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Slow cooker borscht recipe

Slow cooker borscht recipe

  • Recipes
  • Ingredients
  • Meat and poultry
  • Beef
  • Beef soup

A delicious and comforting beetroot, cabbage and tomato soup with tender chunks of beef. Serve with a dollop of soured cream.

11 people made this

IngredientsServes: 8

  • 450g diced beef
  • 4 beetroot, peeled and chopped
  • 2 (400g) tins diced tomatoes
  • 2 potatoes, peeled and chopped
  • 125g carrots, cubed
  • 1 onion, chopped
  • 3 cloves garlic, minced
  • 500ml beef stock, or as needed
  • 175g tomato puree
  • 6 tablespoons red wine vinegar
  • 3 tablespoons brown sugar
  • 1 1/2 teaspoons dried dill
  • 1 tablespoon dried parsley
  • 1 bay leaf
  • 1 teaspoon salt
  • 1/2 teaspoon ground black pepper
  • 200g shredded green cabbage
  • 225g soured cream, for serving

MethodPrep:30min ›Cook:9hr ›Ready in:9hr30min

  1. Place beef, beetroot, tomatoes, potatoes, carrots, onion and garlic in a slow cooker. Whisk together the beef stock, tomato puree, vinegar, brown sugar, dill, parsley, bay leaf, salt and pepper. Pour mixture over the beef and vegetables, adding more stock to cover as needed.
  2. Cover and cook on Low for 8 1/2 hours, or High for 4 hours.
  3. Set heat to High; stir in the shredded cabbage. Cover and continue cooking until the cabbage is tender, about 30 minutes. Remove bay leaf. Serve in a bowl with a dollop of soured cream.

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Reviews & ratingsAverage global rating:(68)

Reviews in English (57)

by Shantal

This is a very good borscht, my ukrainian grandmother used to make hers with beef, this one is very similar. The only change I made was using fresh dill instead of dried, and adding chopped flat leaf parsley just before serving.-09 Nov 2009

by Lisa MWH

I liked this recipe, but will make a few changes the next time I cook it. I will add less vinegar - I personally found the flavor a bit overpowering. I found I needed almost 5 cups of broth to cover all the ingredients (once I had added the cabbage) and that the 30 minutes of cooking time on HI at the end wasn't nearly enough to cook the cabbage to the consistency that I prefer. In the future, I will add the cabbage quite a bit earlier. Otherwise I think this is a wonderful, savory borscht.-02 Dec 2009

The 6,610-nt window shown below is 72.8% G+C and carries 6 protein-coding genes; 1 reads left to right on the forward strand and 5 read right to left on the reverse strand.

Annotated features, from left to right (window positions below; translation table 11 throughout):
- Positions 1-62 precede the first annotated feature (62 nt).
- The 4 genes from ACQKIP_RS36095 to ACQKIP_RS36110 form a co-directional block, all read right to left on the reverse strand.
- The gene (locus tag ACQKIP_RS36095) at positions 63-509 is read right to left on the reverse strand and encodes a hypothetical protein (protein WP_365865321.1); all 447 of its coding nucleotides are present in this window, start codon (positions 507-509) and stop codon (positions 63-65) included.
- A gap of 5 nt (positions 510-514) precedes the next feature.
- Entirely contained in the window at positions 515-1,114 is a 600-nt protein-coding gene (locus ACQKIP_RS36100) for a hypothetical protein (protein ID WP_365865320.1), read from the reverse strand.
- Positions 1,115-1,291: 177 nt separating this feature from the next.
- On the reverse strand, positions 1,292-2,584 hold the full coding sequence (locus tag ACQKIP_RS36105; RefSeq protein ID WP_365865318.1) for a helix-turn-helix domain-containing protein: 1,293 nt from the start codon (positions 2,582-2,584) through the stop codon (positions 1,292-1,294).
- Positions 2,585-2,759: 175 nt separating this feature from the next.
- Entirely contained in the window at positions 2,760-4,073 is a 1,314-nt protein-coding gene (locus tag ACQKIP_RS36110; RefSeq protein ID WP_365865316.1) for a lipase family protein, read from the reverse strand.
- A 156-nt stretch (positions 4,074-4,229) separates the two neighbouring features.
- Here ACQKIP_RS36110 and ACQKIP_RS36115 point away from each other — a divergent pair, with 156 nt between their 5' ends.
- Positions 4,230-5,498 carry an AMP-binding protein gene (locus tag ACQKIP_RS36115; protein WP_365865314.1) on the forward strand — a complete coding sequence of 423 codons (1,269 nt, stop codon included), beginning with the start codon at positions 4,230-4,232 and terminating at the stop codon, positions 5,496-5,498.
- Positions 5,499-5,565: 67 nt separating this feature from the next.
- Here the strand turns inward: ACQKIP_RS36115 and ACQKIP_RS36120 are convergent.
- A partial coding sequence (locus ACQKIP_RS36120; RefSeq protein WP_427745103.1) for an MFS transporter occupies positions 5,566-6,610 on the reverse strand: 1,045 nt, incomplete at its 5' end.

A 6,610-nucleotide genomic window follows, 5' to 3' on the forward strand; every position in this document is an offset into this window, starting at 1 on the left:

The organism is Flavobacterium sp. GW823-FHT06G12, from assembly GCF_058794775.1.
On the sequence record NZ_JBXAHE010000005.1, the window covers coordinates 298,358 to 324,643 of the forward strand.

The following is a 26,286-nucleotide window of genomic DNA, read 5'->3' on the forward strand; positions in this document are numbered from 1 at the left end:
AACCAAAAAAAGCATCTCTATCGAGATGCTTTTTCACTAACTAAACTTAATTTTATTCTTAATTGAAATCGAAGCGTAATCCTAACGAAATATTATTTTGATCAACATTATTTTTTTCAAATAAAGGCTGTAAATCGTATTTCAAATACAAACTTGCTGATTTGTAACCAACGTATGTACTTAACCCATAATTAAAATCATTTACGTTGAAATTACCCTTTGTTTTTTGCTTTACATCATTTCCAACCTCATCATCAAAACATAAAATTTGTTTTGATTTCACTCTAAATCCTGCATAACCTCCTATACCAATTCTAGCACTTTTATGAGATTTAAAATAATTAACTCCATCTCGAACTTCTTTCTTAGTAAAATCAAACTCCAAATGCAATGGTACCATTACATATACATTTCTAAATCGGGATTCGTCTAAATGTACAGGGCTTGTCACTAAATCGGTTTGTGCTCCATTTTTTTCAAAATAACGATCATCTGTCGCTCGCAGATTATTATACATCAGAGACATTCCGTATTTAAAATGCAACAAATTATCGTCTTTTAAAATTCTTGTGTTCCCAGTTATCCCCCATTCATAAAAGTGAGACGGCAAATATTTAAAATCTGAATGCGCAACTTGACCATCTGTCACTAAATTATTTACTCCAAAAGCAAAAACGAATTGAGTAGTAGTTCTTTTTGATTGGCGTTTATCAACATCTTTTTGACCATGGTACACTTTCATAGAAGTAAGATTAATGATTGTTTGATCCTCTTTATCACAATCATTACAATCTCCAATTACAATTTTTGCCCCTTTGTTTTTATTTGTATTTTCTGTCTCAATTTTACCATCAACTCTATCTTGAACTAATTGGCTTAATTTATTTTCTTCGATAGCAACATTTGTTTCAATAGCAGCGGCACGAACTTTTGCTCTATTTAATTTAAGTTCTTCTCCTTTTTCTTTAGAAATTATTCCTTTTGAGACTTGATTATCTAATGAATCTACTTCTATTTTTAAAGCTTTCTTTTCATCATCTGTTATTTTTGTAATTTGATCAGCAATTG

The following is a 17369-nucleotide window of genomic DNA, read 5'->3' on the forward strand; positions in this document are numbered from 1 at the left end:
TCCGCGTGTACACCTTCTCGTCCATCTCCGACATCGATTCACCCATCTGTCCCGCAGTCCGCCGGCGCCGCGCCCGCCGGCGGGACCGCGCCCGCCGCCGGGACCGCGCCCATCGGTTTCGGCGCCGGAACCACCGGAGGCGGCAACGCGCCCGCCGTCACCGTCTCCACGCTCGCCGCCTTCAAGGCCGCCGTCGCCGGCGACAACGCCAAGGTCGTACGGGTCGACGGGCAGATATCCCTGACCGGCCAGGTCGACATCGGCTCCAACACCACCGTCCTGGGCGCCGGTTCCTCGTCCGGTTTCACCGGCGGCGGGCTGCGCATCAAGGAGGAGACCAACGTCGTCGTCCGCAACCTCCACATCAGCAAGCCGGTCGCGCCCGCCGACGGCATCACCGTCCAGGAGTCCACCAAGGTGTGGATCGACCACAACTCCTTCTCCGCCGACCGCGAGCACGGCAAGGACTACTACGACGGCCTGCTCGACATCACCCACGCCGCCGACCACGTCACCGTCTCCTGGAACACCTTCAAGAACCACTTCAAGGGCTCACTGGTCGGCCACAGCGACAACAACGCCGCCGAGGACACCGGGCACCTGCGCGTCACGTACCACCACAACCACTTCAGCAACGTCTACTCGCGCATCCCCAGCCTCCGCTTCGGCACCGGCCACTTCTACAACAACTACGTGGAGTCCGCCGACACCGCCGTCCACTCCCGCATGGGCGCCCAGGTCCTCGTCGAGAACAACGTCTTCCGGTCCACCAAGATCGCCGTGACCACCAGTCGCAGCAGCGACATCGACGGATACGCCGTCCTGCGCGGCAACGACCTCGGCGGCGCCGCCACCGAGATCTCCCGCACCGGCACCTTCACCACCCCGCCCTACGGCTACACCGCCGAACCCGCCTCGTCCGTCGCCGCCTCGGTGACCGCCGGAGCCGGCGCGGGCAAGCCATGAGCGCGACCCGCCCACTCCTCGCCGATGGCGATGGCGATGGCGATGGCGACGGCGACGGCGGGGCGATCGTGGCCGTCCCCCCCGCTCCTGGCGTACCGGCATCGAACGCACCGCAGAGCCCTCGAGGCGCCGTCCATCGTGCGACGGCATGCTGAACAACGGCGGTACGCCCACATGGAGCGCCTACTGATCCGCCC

by Traci

I love beets and was looking forward to this stew. It looks pretty, I guess there is a disconnect between the look and the taste. I kept wanting to taste the beets and all I tasted was the tomato paste. Next time, I will leave out the tomato paste.-30 Dec 2010

Ukrainian Borscht Soup History and Recipe

Several years ago my daughter Brenda’s dear friend Lena Hennegan, from Russia, hosted a dinner party and served everyone borscht soup as one of the courses. She enjoyed the flavors of the soup so much that she had to ask for Lena’s recipe. Brenda just recently uncovered the recipe tucked inside one of her cookbooks. The recipe was labeled Ukrainian Borsht Soup Recipe.

With this cold weather, this hearty Ukrainian Borscht Soup is delightful. Looking at the ingredients it reminded my daughter of a variation of vegetable beef soup that also added cabbage and beets for that beautiful deep ruby color. Brenda says, “Not only did this soup fill my family up, but it was also very healthy and the taste improved the next day. I was surprised to see my young boys enjoying the soup. My 5-year old liked the fact that he could not tell what kind of vegetables were in the soup, and he declared it tasty!”

Beet Greens – How To Cook Fresh Beet Greens – Please do not throw away those fresh beet greens when cooking fresh beets. Cook the beet greens and enjoy a delicious and nutritious dish just like your grandparents grew up with. This is a very simple and definitely delicious way to cook fresh beet greens.

History of Borscht Soup:

Borscht soup also spelled, borsch, borshch, barzcz, or borchch is a characteristically red colored clear soup, which comes from the beetroot and can be served hot or cold. Borscht is a specialty of the Eastern European (Slavic) countries (including Russia, Lithuania, Poland, and Ukraine) that dates all the way back to Medieval times. It is also believed that borscht used to be the national food in Ancient Rome, where cabbages and beets were specifically cultivated for the purpose.